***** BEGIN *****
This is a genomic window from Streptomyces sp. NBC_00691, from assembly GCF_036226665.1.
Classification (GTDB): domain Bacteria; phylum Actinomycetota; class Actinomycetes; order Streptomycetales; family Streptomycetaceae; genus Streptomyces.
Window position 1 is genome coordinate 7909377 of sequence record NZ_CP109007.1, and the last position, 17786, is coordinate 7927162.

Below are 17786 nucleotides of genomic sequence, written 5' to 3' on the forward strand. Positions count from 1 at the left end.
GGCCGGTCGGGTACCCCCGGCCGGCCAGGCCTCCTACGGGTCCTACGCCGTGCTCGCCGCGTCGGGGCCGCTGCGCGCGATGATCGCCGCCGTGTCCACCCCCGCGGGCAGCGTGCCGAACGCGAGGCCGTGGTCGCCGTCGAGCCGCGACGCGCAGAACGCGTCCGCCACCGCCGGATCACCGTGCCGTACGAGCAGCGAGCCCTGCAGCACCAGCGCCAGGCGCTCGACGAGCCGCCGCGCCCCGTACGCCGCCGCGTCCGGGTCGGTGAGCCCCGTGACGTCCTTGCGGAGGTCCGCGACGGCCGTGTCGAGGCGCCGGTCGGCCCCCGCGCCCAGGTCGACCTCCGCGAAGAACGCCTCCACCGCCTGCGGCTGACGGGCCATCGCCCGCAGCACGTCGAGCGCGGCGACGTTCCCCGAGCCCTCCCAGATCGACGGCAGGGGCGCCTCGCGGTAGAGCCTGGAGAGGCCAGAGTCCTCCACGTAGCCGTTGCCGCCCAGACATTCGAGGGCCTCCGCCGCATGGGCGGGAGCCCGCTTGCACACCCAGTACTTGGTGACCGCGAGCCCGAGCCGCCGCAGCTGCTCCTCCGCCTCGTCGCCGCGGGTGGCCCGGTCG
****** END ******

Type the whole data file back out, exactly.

This is a genomic window from Streptomyces sp. NBC_00691, from assembly GCF_036226665.1.
Classification (GTDB): domain Bacteria; phylum Actinomycetota; class Actinomycetes; order Streptomycetales; family Streptomycetaceae; genus Streptomyces.
Window position 1 is genome coordinate 7909377 of sequence record NZ_CP109007.1, and the last position, 17786, is coordinate 7927162.

Below are 17786 nucleotides of genomic sequence, written 5' to 3' on the forward strand. Positions count from 1 at the left end.
GGCCGGTCGGGTACCCCCGGCCGGCCAGGCCTCCTACGGGTCCTACGCCGTGCTCGCCGCGTCGGGGCCGCTGCGCGCGATGATCGCCGCCGTGTCCACCCCCGCGGGCAGCGTGCCGAACGCGAGGCCGTGGTCGCCGTCGAGCCGCGACGCGCAGAACGCGTCCGCCACCGCCGGATCACCGTGCCGTACGAGCAGCGAGCCCTGCAGCACCAGCGCCAGGCGCTCGACGAGCCGCCGCGCCCCGTACGCCGCCGCGTCCGGGTCGGTGAGCCCCGTGACGTCCTTGCGGAGGTCCGCGACGGCCGTGTCGAGGCGCCGGTCGGCCCCCGCGCCCAGGTCGACCTCCGCGAAGAACGCCTCCACCGCCTGCGGCTGACGGGCCATCGCCCGCAGCACGTCGAGCGCGGCGACGTTCCCCGAGCCCTCCCAGATCGACGGCAGGGGCGCCTCGCGGTAGAGCCTGGAGAGGCCAGAGTCCTCCACGTAGCCGTTGCCGCCCAGACATTCGAGGGCCTCCGCCGCATGGGCGGGAGCCCGCTTGCACACCCAGTACTTGGTGACCGCGAGCCCGAGCCGCCGCAGCTGCTCCTCCGCCTCGTCGCCGCGGGTGGCCCGGTCG